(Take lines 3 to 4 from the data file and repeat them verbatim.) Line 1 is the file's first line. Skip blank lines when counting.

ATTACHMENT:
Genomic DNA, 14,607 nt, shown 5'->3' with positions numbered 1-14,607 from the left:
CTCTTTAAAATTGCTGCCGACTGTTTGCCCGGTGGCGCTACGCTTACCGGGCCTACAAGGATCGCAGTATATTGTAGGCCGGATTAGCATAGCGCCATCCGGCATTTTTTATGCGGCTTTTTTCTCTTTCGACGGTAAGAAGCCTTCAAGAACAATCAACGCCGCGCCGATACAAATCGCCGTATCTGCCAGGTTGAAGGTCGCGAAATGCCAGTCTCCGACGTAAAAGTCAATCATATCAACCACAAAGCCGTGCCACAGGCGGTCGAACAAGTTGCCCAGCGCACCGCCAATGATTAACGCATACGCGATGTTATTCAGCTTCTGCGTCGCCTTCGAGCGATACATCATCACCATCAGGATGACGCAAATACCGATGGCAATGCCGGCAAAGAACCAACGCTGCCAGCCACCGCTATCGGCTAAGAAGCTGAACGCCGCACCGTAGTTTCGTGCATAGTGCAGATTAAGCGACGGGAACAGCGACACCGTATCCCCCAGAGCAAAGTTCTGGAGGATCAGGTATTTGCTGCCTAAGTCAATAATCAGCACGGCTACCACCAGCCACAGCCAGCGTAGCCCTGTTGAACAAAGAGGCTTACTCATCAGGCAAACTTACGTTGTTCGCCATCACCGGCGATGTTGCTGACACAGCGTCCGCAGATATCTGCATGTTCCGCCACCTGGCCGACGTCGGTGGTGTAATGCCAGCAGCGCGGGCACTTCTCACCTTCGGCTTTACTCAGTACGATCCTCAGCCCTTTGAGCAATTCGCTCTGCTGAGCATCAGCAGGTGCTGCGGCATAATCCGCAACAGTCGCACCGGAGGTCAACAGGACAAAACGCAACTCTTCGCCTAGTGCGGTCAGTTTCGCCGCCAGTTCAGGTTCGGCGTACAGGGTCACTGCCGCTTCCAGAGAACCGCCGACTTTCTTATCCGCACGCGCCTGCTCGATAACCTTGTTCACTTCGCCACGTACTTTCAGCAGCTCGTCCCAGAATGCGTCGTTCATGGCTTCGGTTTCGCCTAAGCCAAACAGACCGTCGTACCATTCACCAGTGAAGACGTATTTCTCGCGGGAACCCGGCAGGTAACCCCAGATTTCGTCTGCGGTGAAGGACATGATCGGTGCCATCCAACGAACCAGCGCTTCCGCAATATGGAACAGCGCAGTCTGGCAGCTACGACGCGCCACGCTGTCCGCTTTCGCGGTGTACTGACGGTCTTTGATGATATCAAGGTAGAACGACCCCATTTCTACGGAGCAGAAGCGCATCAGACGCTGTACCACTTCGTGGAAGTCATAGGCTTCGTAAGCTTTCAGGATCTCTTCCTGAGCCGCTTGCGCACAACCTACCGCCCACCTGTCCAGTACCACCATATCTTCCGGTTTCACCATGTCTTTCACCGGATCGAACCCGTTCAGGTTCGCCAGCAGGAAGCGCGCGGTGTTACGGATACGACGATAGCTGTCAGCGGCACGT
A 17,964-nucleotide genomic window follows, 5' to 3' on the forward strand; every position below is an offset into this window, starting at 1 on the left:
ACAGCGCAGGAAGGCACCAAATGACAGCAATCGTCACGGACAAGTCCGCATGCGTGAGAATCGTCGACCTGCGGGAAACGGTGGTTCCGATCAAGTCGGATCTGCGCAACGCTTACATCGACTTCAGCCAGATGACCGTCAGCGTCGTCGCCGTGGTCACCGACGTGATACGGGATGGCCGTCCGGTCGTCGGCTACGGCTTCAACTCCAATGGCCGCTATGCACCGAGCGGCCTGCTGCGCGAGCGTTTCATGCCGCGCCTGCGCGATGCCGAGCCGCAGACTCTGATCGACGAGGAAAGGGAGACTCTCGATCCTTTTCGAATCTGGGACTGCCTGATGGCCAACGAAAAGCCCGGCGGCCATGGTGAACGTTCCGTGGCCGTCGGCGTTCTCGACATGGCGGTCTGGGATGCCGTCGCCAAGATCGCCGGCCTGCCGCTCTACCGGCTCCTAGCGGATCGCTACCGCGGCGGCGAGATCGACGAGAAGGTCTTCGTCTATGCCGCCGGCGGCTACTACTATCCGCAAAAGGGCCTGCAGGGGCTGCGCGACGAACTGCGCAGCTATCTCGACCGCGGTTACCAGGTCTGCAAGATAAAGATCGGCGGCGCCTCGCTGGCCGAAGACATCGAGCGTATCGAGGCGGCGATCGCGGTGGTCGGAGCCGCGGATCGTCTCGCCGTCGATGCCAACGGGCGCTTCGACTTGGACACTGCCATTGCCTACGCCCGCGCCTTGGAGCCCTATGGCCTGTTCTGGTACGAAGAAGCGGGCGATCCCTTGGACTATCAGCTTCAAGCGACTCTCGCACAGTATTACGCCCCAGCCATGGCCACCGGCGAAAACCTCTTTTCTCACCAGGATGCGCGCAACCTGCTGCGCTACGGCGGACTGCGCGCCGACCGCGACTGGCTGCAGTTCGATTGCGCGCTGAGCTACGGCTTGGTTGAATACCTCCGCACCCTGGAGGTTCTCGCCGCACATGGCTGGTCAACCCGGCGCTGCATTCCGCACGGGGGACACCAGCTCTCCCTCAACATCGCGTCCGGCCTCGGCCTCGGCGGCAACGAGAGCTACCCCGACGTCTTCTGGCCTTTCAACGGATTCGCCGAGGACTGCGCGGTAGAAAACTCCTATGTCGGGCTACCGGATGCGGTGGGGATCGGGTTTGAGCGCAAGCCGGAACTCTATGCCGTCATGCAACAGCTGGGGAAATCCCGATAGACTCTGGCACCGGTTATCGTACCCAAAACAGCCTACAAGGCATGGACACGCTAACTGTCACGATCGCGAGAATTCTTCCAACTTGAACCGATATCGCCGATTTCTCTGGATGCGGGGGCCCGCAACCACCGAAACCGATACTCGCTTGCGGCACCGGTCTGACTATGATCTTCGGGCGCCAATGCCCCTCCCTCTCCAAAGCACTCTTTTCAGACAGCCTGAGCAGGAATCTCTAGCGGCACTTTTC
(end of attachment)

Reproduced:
A 17,964-nucleotide genomic window follows, 5' to 3' on the forward strand; every position below is an offset into this window, starting at 1 on the left:
ACAGCGCAGGAAGGCACCAAATGACAGCAATCGTCACGGACAAGTCCGCATGCGTGAGAATCGTCGACCTGCGGGAAACGGTGGTTCCGATCAAGTCGGATCTGCGCAACGCTTACATCGACTTCAGCCAGATGACCGTCAGCGTCGTCGCCGTGGTCACCGACGTGATACGGGATGGCCGTCCGGTCGTCGGCTACGGCTTCAACTCCAATGGCCGCTATGCACCGAGCGGCCTGCTGCGCGAGCGTTTCATGCCGCGCCTGCGCGATGCCGAGCCGCAGACTCTGATCGACGAGGAAAGGGAGACTCTCGATCCTTTTCGAATCTGGGACTGCCTGATGGCCAACGAAAAGCCCGGCGGCCATGGTGAACGTTCCGTGGCCGTCGGCGTTCTCGACATGGCGGTCTGGGATGCCGTCGCCAAGATCGCCGGCCTGCCGCTCTACCGGCTCCTAGCGGATCGCTACCGCGGCGGCGAGATCGACGAGAAGGTCTTCGTCTATGCCGCCGGCGGCTACTACTATCCGCAAAAGGGCCTGCAGGGGCTGCGCGACGAACTGCGCAGCTATCTCGACCGCGGTTACCAGGTCTGCAAGATAAAGATCGGCGGCGCCTCGCTGGCCGAAGACATCGAGCGTATCGAGGCGGCGATCGCGGTGGTCGGAGCCGCGGATCGTCTCGCCGTCGATGCCAACGGGCGCTTCGACTTGGACACTGCCATTGCCTACGCCCGCGCCTTGGAGCCCTATGGCCTGTTCTGGTACGAAGAAGCGGGCGATCCCTTGGACTATCAGCTTCAAGCGACTCTCGCACAGTATTACGCCCCAGCCATGGCCACCGGCGAAAACCTCTTTTCTCACCAGGATGCGCGCAACCTGCTGCGCTACGGCGGACTGCGCGCCGACCGCGACTGGCTGCAGTTCGATTGCGCGCTGAGCTACGGCTTGGTTGAATACCTCCGCACCCTGGAGGTTCTCGCCGCACATGGCTGGTCAACCCGGCGCTGCATTCCGCACGGGGGACACCAGCTCTCCCTCAACATCGCGTCCGGCCTCGGCCTCGGCGGCAACGAGAGCTACCCCGACGTCTTCTGGCCTTTCAACGGATTCGCCGAGGACTGCGCGGTAGAAAACTCCTATGTCGGGCTACCGGATGCGGTGGGGATCGGGTTTGAGCGCAAGCCGGAACTCTATGCCGTCATGCAACAGCTGGGGAAATCCCGATAGACTCTGGCACCGGTTATCGTACCCAAAACAGCCTACAAGGCATGGACACGCTAACTGTCACGATCGCGAGAATTCTTCCAACTTGAACCGATATCGCCGATTTCTCTGGATGCGGGGGCCCGCAACCACCGAAACCGATACTCGCTTGCGGCACCGGTCTGACTATGATCTTCGGGCGCCAATGCCCCTCCCTCTCCAAAGCACTCTTTTCAGACAGCCTGAGCAGGAATCTCTAGCGGCACTTTTC